Miscellanea: Common Problems

Examples or Events Not Running To Completion

When running a network that uses more than one tick per example, it appears common to encounter problems with examples or events not running as long as you expect them to. If this happens, the first thing to do is to check the network's timeIntervals and ticksPerInterval. The product of these is the maximum number of ticks the network will run on any example, regardless of the number of events in the example.

If that is not the solution, then it should be the case that every event in the example is being run for at least its minTime. If this isn't happening, check the minTime fields in the example set and in the events to make sure that your example file was being parsed as you expected. Also check the trainGroupCrit and testGroupCrit values in the network and the output groups to be sure they are low enough. Note that if the event uses NaN targets, the group criteria will automatically be met if you are using the STANDARD_CRIT function so the event will only last as long as its minTime.

Display Problems/Batch Mode

Even if you are running with the -nogui option, you must have a valid DISPLAY environment variable and your machine must be allowed to control that display, as determined by the xhost command. If you wish to run without using a display, -batch should be used rather than -nogui.

Any command that deals with the display will not be available in batch mode. If executed, these commands will return a message, but not with an error code. Therefore, scripts that use them should continue. Some Tcl commands (actually Tk commands), such as option, will not available in batch mode. These may return errors which could damage your scripts. If you want to put some code in a script that should not be executed in batch mode, you can access the .BATCH Tcl variable to protect it, as in the following:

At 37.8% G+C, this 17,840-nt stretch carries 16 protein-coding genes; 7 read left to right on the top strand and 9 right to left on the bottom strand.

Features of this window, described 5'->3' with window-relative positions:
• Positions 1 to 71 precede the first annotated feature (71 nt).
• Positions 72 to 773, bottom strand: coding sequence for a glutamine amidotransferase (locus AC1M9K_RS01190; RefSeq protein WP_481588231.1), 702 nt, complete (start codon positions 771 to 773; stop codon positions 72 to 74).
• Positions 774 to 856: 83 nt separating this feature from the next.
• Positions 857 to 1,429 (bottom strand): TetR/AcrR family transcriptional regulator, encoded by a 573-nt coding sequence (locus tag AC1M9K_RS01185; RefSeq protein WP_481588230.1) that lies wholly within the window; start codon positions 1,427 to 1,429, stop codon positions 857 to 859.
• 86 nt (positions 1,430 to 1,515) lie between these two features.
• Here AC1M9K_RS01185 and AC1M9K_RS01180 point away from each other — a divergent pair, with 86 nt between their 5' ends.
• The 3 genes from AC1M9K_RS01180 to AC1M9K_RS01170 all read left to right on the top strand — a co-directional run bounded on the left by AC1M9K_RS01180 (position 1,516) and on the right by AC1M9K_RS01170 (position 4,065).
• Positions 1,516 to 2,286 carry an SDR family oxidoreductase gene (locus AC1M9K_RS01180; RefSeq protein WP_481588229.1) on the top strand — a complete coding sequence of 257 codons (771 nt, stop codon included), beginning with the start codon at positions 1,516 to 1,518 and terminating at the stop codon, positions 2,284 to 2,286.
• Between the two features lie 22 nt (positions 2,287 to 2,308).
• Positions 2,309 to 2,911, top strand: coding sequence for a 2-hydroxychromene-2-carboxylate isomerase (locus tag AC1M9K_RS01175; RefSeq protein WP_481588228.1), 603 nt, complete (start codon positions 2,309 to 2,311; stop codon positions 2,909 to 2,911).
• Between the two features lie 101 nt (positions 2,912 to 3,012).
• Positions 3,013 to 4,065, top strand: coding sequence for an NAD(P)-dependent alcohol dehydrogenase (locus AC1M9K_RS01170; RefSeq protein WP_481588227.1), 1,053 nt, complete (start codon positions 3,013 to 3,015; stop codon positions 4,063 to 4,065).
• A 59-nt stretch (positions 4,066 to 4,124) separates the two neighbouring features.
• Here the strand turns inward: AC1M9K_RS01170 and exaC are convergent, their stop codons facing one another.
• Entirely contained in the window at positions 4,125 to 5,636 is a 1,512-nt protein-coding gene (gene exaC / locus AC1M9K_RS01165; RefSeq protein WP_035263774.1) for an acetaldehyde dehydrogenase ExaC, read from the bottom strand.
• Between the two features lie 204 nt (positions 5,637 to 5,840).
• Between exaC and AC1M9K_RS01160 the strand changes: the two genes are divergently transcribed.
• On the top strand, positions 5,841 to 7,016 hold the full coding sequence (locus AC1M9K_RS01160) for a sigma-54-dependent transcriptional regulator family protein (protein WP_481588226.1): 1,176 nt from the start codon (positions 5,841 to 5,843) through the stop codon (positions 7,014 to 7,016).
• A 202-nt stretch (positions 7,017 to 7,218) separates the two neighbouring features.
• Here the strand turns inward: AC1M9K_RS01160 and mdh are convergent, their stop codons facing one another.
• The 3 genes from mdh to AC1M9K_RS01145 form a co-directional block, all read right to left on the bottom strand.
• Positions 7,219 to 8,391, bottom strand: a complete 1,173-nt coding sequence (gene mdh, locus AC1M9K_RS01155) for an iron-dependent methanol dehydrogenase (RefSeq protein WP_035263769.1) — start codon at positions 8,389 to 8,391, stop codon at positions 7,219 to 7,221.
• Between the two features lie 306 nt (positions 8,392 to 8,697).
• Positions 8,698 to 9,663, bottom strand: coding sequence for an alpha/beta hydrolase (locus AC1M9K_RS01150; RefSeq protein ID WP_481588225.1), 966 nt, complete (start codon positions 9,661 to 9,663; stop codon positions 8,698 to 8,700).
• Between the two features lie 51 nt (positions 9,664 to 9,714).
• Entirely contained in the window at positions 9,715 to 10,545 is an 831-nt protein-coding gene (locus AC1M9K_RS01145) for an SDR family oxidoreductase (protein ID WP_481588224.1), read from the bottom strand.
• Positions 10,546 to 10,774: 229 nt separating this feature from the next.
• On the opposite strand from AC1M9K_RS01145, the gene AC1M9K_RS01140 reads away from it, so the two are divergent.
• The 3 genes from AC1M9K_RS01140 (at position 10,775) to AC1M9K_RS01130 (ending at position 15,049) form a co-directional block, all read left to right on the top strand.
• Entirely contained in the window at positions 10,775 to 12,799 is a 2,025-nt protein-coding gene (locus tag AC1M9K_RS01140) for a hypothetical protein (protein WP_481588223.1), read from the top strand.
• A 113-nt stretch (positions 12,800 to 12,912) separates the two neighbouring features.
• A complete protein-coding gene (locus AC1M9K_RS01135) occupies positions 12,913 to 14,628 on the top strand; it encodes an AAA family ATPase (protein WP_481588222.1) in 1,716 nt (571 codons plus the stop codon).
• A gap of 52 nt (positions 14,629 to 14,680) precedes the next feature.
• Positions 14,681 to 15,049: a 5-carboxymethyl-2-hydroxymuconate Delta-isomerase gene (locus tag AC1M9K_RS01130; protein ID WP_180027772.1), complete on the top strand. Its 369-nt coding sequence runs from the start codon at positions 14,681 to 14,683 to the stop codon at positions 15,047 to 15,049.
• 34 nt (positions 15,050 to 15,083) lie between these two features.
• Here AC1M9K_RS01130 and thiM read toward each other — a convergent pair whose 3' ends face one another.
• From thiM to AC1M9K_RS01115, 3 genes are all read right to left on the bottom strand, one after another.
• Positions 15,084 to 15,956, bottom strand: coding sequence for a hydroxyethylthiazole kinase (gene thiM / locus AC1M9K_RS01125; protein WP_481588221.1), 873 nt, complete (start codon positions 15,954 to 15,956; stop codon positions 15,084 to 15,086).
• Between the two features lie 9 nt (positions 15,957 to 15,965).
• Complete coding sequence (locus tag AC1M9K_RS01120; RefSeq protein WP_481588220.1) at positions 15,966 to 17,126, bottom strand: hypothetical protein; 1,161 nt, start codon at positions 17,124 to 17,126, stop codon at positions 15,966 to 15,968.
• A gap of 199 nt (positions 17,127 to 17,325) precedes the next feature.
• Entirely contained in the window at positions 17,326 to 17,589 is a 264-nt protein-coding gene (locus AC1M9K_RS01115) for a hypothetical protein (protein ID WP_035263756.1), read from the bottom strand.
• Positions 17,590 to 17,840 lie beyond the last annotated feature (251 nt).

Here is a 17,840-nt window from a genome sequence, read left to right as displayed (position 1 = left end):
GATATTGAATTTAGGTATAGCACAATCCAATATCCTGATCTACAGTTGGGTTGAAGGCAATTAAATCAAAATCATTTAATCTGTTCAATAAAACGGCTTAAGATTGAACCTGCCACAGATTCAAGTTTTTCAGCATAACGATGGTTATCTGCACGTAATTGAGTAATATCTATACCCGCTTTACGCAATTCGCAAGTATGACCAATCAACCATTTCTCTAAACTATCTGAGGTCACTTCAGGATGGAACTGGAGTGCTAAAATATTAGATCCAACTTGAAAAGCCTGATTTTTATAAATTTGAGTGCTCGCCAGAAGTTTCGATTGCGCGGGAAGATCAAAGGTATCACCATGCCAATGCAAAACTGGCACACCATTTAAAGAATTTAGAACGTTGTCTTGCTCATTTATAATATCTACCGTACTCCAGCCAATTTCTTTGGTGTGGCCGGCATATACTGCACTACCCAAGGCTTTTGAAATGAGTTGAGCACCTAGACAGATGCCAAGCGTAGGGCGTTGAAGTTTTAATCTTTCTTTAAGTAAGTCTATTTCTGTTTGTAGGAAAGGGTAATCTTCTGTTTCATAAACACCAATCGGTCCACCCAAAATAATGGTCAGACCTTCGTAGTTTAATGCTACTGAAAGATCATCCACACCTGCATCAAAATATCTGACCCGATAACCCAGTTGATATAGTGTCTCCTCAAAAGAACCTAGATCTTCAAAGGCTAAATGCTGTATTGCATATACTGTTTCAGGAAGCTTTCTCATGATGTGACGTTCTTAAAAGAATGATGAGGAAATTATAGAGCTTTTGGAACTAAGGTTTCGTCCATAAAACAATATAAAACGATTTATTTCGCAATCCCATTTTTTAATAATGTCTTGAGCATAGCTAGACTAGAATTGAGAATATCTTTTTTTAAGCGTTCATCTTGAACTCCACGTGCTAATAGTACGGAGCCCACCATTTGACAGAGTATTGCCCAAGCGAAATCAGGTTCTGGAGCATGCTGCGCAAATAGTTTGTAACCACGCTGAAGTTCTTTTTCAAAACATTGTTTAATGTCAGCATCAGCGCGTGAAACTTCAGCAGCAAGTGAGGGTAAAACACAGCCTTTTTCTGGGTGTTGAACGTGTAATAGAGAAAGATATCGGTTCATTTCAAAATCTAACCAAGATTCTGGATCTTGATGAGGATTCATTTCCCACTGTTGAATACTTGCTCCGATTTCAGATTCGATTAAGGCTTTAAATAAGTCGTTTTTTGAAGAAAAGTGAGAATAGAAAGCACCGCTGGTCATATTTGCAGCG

if {${.BATCH}} {
      do graphical stuff

Locked Shell

If you hit certain control keys, such as End, "Page Down", or an arrow key at the Lens shell prompt, you may see symbols such as this: "^[[F^[[6~". If you then hit Enter, the shell will enter the secondary prompt, >, seemingly never to return.

Actually, what has happened is that the control keys have the same effect as an open square brace. The shell thinks you are working on a command substitution and is waiting for you to close those braces before it will consider the command complete. Try typing "]" followed by Enter several times until the main prompt returns.

Problems Reading from a Pipe

If you are reading from a pipe, typically while loading examples, and problems occur when the pipe closes or Lens exits, try this solution.

Periodic Events

Let's say you were to unleash the following command in your shell:

    proc count i {
        puts $i
        after 1000 "count [incr i]"
    count 0

Go ahead, try it. It's fun. You might actually use a similar periodic command to automatically save the weights in your network at certain time intervals. Now how would you stop it? One low-tech solution is to remove the count command using "rename count {}" or even just changing the name. The next time it is called the loop will die.

Viewing Code in the Browser

Some web browsers may not recognize files ending in ".tcl" or ".in" as code files and will not display those files inline. This can usually be fixed in the Preferences or Options by telling the browser that ".tcl" and ".in" files should be treated as text.

For example, in Netscape 4.0x, this can be done by opening the "Edit/Preferences..." dialog. Now click on the category "Navigator/Applications". Highlight "Plain Text" in the box on the right and press "Edit". Now add "c,h,tcl,in" to the list of suffixes to be treated as text, if they are not already there.

Douglas Rohde
Last modified: Tue Nov 14 00:02:19 EST 2000